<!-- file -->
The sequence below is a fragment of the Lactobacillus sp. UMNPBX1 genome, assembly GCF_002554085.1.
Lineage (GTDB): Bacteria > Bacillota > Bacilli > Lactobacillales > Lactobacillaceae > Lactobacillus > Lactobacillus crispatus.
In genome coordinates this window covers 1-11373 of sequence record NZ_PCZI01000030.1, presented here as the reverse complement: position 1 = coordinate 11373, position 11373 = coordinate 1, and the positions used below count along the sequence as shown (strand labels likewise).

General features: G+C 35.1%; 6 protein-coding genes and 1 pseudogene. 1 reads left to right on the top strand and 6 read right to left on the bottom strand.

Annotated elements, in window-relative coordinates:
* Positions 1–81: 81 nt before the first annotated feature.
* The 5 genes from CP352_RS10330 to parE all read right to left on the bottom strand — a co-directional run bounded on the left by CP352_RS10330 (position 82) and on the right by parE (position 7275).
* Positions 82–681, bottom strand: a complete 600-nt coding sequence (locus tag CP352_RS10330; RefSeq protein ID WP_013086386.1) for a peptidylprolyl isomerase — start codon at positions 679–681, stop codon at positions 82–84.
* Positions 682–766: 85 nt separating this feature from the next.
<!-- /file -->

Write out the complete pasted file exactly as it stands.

The sequence below is a fragment of the Lactobacillus sp. UMNPBX1 genome, assembly GCF_002554085.1.
Lineage (GTDB): Bacteria > Bacillota > Bacilli > Lactobacillales > Lactobacillaceae > Lactobacillus > Lactobacillus crispatus.
In genome coordinates this window covers 1-11373 of sequence record NZ_PCZI01000030.1, presented here as the reverse complement: position 1 = coordinate 11373, position 11373 = coordinate 1, and the positions used below count along the sequence as shown (strand labels likewise).

General features: G+C 35.1%; 6 protein-coding genes and 1 pseudogene. 1 reads left to right on the top strand and 6 read right to left on the bottom strand.

Annotated elements, in window-relative coordinates:
* Positions 1–81: 81 nt before the first annotated feature.
* The 5 genes from CP352_RS10330 to parE all read right to left on the bottom strand — a co-directional run bounded on the left by CP352_RS10330 (position 82) and on the right by parE (position 7275).
* Positions 82–681, bottom strand: a complete 600-nt coding sequence (locus tag CP352_RS10330; RefSeq protein ID WP_013086386.1) for a peptidylprolyl isomerase — start codon at positions 679–681, stop codon at positions 82–84.
* Positions 682–766: 85 nt separating this feature from the next.